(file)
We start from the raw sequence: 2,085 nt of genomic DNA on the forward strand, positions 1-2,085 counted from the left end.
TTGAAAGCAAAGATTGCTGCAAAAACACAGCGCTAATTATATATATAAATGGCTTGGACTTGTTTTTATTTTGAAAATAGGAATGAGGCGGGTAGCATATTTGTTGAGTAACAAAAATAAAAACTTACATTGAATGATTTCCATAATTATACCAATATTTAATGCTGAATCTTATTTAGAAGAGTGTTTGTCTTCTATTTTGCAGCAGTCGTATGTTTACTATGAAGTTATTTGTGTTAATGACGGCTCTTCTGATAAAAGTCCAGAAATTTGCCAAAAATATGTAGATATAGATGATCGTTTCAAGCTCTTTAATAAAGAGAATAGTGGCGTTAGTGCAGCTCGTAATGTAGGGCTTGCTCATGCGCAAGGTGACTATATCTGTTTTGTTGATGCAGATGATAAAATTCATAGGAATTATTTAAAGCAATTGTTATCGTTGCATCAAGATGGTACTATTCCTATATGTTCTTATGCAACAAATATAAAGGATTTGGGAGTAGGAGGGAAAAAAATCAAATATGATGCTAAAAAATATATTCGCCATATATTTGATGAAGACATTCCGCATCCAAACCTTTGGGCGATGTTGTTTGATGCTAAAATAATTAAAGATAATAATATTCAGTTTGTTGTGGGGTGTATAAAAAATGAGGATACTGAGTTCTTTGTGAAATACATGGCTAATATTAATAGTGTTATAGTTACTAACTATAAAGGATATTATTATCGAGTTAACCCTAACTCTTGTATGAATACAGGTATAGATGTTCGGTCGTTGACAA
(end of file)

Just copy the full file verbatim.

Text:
We start from the raw sequence: 2,085 nt of genomic DNA on the forward strand, positions 1-2,085 counted from the left end.
TTGAAAGCAAAGATTGCTGCAAAAACACAGCGCTAATTATATATATAAATGGCTTGGACTTGTTTTTATTTTGAAAATAGGAATGAGGCGGGTAGCATATTTGTTGAGTAACAAAAATAAAAACTTACATTGAATGATTTCCATAATTATACCAATATTTAATGCTGAATCTTATTTAGAAGAGTGTTTGTCTTCTATTTTGCAGCAGTCGTATGTTTACTATGAAGTTATTTGTGTTAATGACGGCTCTTCTGATAAAAGTCCAGAAATTTGCCAAAAATATGTAGATATAGATGATCGTTTCAAGCTCTTTAATAAAGAGAATAGTGGCGTTAGTGCAGCTCGTAATGTAGGGCTTGCTCATGCGCAAGGTGACTATATCTGTTTTGTTGATGCAGATGATAAAATTCATAGGAATTATTTAAAGCAATTGTTATCGTTGCATCAAGATGGTACTATTCCTATATGTTCTTATGCAACAAATATAAAGGATTTGGGAGTAGGAGGGAAAAAAATCAAATATGATGCTAAAAAATATATTCGCCATATATTTGATGAAGACATTCCGCATCCAAACCTTTGGGCGATGTTGTTTGATGCTAAAATAATTAAAGATAATAATATTCAGTTTGTTGTGGGGTGTATAAAAAATGAGGATACTGAGTTCTTTGTGAAATACATGGCTAATATTAATAGTGTTATAGTTACTAACTATAAAGGATATTATTATCGAGTTAACCCTAACTCTTGTATGAATACAGGTATAGATGTTCGGTCGTTGACAA